Several of such gas pumping members 14 are distributed across the opening 42 to define the pumping surface reactivating zone 32 within the volume defined by the vessel 40, which is isolated from the space 20 being pumped by the gas pumping members themselves. The desired isolation is perfected by gas tight seals 60 between adjacent gas pumping members 14 and between any gas pumping member and an adjacent wall, such as walls 44 and 45, of the vessel 40. In large plasma confinement chambers operated at a steady state pressure on the order of 1×10-8 torr or less, it is not necessary to provide gas impervious seals. The gas seal need only be sufficient to prevent backflow from the reactivating zone 32 to the working space 20 that produces an objectionable change in the steady state pressure condition of the space. Increases in pressure due to backflow by a factor of two usually is considered insignificant and tolerable.
FIG. 3 illustrates a preferred embodiment of the getter panel, for example, 48, employed in the gas pumping members 14 of the gas pump apparatus 10. Each getter panel 48 includes a rectangular frame 59 within which several modules 61 of getter material are disposed. The frame 59 has one closed side 21 for isolating the getter modules 61 and one open side 23 for exposing the getter modules. Each getter module 61 includes two ribbons 63 of getter material extending side-by-side in a serpentine fashion between two mounting brackets 65 of electrically conductive material. As briefly mentioned hereinbefore, the getter material has electrical conductors (not shown) embedded within it for conducting current through each ribbon 63 to heat the getter material to its required operating temperature. The embedded conductors are exposed at the opposite ends of each ribbon 63 and are electrically connected to the mounting brackets 65, which serve to provide conducting paths for current to the ribbon. Each getter module 61 is mounted within the frame 59 by bolts 67 extending through the brackets 65 to engage threaded holes 69 along one edge of each of a pair of electrical bus bars 71. The electrical bus bars 71 are located along opposite long sides 73 and 75 of the frame 59 and extend beyond one end 77 of the frame to form a pair of electrical terminals 79. The terminals are electrically connected by an electrical cable 81 (FIG. 6) carried by the framework 46 (FIG. 2) to a slip ring assembly 83. The slip ring assembly enables the getter modules 61 of the rotatably mounted gas pumping members 14 to be electrically connected to the electrical cable 41 extending to the power supply 39. The electrical conductors embedded in the ribbons of getter material forming the getter panel 50 carried by the same framework 46, but facing in a direction opposite the getter panel 48, are coupled to the power supply 39 by a separate slip ring assembly 85 and electrical cable 87 (FIG. 6). Each of the slip ring assemblies 83 and 85 have a rotatable portion, which rotates with the rotatable framework 49, and a stationary portion with respect to which the rotatable portion moves, which can be fixed to non-rotating parts of the gas pump apparatus 10. The stationary part of all slip ring assemblies 83 associated with the gas capture elements 16 (which face a common direction relative to the space 20) are electrically coupled to the same electrical cable 89 for coupling to the power supply 39. Similarly, the stationary part of all slip ring assemblies 85 associated with the gas capture elements 18 (which face in a common direction relative to the space 20) are electrically coupled to the same electrical cable 91 for coupling to the power supply 39.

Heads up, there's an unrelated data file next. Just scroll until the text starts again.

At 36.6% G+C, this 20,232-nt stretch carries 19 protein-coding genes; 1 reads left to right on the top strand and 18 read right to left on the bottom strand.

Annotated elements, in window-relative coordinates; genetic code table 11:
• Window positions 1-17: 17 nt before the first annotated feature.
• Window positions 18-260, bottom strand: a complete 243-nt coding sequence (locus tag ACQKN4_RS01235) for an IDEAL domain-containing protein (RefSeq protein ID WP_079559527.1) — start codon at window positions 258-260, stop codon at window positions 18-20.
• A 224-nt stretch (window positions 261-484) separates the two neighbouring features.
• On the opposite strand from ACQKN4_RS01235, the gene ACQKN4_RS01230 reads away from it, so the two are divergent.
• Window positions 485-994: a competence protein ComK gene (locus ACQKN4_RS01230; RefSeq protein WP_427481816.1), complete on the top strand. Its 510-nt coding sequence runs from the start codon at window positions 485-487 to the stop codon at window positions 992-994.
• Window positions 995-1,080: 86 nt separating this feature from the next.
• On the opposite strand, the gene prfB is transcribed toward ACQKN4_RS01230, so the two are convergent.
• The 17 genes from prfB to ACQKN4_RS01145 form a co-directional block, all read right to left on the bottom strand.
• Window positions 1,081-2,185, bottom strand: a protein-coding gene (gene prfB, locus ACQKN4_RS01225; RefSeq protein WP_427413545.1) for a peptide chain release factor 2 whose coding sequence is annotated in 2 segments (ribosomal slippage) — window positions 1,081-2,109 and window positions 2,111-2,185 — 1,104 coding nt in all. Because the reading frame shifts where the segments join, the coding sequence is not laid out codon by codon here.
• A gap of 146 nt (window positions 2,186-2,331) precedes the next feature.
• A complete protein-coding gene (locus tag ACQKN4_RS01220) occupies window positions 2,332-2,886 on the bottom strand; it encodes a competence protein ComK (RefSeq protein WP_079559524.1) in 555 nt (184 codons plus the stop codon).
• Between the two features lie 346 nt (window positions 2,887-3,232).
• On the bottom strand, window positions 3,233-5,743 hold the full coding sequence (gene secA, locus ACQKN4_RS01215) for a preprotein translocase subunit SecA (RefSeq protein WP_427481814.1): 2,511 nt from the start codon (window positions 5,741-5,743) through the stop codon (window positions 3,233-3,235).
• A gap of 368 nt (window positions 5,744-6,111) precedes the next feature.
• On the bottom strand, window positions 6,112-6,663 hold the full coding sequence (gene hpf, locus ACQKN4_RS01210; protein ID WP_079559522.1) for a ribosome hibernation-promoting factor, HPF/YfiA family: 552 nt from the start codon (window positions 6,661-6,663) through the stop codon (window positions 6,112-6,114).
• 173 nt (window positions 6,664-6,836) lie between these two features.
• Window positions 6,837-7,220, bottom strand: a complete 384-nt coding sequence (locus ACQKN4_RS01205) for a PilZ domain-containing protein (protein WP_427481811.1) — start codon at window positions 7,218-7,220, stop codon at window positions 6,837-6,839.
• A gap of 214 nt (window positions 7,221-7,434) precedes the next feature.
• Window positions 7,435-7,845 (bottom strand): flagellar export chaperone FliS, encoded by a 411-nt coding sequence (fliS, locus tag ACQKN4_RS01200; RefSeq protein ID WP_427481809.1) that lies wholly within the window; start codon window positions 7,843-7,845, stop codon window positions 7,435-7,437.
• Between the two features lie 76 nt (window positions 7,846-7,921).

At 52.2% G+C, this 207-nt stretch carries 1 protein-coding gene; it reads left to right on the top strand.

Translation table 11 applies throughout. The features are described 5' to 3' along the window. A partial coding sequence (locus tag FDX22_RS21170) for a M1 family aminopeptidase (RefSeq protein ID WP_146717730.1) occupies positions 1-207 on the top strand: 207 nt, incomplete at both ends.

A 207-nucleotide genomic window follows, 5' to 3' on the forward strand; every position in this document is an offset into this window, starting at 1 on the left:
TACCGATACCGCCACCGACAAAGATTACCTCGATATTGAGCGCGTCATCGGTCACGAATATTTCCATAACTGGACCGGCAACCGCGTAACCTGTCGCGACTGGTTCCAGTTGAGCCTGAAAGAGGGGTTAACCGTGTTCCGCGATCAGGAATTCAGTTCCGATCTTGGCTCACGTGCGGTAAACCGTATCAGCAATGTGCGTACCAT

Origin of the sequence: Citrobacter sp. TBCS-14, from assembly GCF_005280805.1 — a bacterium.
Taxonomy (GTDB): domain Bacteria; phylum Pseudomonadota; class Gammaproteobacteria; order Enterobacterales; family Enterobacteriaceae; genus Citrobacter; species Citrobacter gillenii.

A getter panel of the kind illustrated in FIG. 3 that is suitable for use in the gas pump apparatus 10 of the present invention is marketed by SAES GETTERS S.P.A. under the trademark St 101. The getter material used in St 101 getter panel is a zirconium-aluminum alloy having a sorption operating range of 200 to 400 degrees centigrade and a reactivation temperature in the range of 400 to 700 degrees centigrade.